Archive for December 12, 2011

If I Was A Poor Black Kid

Posted: December 12, 2011 by PaanLuel Wël Media Ltd. in Education

  By Gene Marks | Forbes
President Obama gave an excellent speech last week in Kansas about inequality in America.

“This is the defining issue of our time.”  He said.  “This is a make-or-break moment for the middle class, and for all those who are fighting to get into the middle class. Because what’s at stake is whether this will be a country where working people can earn enough to raise a family, build a modest savings, own a home, secure their retirement.”

He’s right.  The spread between rich and poor has gotten wider over the decades.  And the opportunities for the 99% have become harder to realize.

The President’s speech got me thinking.  My kids are no smarter than similar kids their age from the inner city.  My kids have it much easier than their counterparts from West Philadelphia.  The world is not fair to those kids mainly because they had the misfortune of being born two miles away into a more difficult part of the world and with a skin color that makes realizing the opportunities that the President spoke about that much harder.  This is a fact.  In 2011.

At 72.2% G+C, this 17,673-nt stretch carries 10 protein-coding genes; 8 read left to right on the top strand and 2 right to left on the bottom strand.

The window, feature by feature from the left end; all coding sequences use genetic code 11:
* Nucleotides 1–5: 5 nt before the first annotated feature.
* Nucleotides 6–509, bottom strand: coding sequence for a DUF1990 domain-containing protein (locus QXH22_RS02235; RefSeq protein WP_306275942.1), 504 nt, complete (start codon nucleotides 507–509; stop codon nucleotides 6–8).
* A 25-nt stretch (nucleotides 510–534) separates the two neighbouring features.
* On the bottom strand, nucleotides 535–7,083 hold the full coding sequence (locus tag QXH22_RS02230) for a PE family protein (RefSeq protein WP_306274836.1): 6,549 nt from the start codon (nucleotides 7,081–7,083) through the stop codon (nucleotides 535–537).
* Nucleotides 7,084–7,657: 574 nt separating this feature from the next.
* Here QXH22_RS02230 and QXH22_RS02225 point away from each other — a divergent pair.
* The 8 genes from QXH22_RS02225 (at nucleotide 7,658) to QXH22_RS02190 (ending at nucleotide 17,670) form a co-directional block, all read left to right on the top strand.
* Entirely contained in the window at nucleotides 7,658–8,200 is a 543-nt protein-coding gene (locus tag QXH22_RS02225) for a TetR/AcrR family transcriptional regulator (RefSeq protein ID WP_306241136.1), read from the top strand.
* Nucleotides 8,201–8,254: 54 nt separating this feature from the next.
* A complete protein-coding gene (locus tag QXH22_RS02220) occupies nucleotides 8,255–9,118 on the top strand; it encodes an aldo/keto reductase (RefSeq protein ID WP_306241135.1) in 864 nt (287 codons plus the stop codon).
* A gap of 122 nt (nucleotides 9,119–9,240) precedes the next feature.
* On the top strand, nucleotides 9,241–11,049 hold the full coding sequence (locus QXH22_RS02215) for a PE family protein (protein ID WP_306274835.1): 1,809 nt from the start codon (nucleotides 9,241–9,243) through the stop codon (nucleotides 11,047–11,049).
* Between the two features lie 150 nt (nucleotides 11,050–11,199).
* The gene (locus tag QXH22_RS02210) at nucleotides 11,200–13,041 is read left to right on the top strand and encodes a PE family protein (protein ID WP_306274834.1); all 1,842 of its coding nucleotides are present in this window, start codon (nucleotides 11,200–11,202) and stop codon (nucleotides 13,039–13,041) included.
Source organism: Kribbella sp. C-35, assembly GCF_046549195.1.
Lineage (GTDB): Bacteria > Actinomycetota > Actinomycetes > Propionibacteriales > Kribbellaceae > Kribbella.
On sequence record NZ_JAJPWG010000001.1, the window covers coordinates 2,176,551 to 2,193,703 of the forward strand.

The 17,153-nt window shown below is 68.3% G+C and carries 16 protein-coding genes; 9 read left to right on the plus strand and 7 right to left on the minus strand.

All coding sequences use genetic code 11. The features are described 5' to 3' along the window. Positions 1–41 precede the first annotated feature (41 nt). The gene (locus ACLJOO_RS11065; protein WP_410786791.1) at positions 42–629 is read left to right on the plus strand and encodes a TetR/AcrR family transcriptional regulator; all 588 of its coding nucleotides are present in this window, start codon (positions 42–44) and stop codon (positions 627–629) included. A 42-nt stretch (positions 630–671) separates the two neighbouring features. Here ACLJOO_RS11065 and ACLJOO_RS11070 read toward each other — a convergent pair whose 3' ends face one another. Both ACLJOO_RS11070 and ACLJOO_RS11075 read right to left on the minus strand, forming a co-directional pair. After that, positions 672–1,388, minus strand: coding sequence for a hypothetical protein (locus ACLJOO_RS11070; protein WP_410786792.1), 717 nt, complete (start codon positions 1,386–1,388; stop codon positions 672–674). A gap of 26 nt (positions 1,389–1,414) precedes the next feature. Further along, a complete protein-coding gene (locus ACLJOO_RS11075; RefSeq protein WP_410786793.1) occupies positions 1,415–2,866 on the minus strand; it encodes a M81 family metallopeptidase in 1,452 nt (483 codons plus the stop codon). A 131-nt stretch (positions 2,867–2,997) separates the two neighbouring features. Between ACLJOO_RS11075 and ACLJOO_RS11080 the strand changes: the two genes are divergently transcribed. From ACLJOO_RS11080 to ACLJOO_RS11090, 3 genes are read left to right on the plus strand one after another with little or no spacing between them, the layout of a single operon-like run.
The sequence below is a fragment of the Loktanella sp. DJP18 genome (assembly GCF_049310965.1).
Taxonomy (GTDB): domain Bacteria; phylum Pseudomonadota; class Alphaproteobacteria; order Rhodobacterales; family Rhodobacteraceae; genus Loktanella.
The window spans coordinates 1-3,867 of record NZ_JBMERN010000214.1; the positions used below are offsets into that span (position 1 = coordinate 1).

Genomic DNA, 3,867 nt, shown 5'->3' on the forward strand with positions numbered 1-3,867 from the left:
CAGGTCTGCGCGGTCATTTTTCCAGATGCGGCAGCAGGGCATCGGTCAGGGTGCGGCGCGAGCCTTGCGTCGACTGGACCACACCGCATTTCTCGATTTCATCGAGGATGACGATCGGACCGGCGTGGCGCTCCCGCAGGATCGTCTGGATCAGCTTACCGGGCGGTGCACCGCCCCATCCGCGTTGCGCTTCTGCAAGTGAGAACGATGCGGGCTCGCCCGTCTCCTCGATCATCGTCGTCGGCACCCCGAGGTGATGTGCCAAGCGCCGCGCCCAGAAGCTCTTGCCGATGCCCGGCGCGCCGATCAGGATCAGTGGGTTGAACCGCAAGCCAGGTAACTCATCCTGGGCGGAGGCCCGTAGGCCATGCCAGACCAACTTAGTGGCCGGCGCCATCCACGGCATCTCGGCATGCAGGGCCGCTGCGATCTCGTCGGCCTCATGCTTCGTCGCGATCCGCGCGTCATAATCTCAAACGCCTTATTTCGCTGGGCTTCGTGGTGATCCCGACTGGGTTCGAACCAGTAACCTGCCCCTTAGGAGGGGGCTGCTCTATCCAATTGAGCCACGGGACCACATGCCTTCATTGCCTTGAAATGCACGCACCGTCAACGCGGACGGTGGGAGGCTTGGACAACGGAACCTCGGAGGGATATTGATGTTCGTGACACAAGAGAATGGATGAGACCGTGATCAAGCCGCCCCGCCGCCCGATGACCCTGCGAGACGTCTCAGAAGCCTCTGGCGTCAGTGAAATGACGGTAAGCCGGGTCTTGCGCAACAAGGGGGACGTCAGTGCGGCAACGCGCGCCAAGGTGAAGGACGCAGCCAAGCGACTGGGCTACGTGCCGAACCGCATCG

I am not a poor black kid.  I am a middle aged white guy who comes from a middle class white background.  So life was easier for me.  But that doesn’t mean that the prospects are impossible for those kids from the inner city.  It doesn’t mean that there are no opportunities for them.   Or that the 1% control the world and the rest of us have to fight over the scraps left behind.  I don’t believe that.  I believe that everyone in this country has a chance to succeed.  Still.  In 2011.  Even a poor black kid in West Philadelphia.